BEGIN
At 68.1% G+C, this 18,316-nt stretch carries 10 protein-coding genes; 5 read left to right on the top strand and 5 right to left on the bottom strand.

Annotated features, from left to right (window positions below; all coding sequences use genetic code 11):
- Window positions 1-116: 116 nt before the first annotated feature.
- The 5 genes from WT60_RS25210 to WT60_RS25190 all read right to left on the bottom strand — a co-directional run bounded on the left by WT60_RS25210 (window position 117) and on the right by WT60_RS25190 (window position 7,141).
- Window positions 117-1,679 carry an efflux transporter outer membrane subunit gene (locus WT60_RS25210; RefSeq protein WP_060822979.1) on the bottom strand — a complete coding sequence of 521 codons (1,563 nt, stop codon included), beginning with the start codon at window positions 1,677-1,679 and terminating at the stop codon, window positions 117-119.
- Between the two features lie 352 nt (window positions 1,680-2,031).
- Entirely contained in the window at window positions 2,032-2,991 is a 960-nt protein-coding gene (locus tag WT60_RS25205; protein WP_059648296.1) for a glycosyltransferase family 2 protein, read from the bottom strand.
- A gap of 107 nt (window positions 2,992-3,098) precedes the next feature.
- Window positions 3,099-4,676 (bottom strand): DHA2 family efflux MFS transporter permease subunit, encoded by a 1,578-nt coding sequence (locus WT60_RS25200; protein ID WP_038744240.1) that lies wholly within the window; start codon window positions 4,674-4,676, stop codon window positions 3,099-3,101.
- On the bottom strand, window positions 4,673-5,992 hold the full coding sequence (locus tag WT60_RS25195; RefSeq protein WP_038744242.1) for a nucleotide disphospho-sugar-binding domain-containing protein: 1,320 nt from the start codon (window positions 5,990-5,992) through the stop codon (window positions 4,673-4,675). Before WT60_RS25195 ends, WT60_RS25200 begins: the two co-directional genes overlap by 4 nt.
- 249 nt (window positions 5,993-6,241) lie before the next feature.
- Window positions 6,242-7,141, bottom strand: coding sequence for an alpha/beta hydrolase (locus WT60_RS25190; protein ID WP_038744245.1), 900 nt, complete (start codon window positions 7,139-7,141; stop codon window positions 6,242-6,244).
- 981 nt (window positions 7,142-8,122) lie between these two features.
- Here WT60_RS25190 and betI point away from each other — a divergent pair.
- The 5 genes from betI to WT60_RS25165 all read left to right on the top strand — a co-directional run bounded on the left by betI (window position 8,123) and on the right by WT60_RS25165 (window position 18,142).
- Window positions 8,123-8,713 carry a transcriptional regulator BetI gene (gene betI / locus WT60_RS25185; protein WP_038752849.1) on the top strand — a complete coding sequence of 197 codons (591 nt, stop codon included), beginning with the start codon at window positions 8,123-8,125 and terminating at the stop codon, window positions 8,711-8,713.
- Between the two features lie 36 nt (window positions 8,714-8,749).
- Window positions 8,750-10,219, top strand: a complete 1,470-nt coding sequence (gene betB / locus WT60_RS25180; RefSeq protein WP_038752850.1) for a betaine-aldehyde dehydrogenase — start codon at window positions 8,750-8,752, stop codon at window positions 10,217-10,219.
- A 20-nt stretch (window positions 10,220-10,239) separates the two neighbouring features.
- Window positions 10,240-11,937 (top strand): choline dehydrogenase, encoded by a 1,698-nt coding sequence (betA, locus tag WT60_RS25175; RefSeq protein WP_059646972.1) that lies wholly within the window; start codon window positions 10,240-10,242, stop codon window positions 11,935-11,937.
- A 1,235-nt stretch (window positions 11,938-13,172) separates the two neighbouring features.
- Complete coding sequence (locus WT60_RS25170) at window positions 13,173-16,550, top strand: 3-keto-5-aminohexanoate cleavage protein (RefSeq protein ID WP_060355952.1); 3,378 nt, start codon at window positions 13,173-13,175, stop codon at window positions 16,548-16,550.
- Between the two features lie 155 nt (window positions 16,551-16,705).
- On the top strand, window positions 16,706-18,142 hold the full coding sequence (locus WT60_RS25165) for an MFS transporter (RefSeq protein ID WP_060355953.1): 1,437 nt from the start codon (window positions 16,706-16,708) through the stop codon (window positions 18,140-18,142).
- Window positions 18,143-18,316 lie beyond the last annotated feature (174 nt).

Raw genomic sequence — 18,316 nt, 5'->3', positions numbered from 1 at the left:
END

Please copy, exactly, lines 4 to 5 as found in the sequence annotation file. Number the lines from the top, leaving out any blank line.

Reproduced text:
- The 5 genes from WT60_RS25210 to WT60_RS25190 all read right to left on the bottom strand — a co-directional run bounded on the left by WT60_RS25210 (window position 117) and on the right by WT60_RS25190 (window position 7,141).
- Window positions 117-1,679 carry an efflux transporter outer membrane subunit gene (locus WT60_RS25210; RefSeq protein WP_060822979.1) on the bottom strand — a complete coding sequence of 521 codons (1,563 nt, stop codon included), beginning with the start codon at window positions 1,677-1,679 and terminating at the stop codon, window positions 117-119.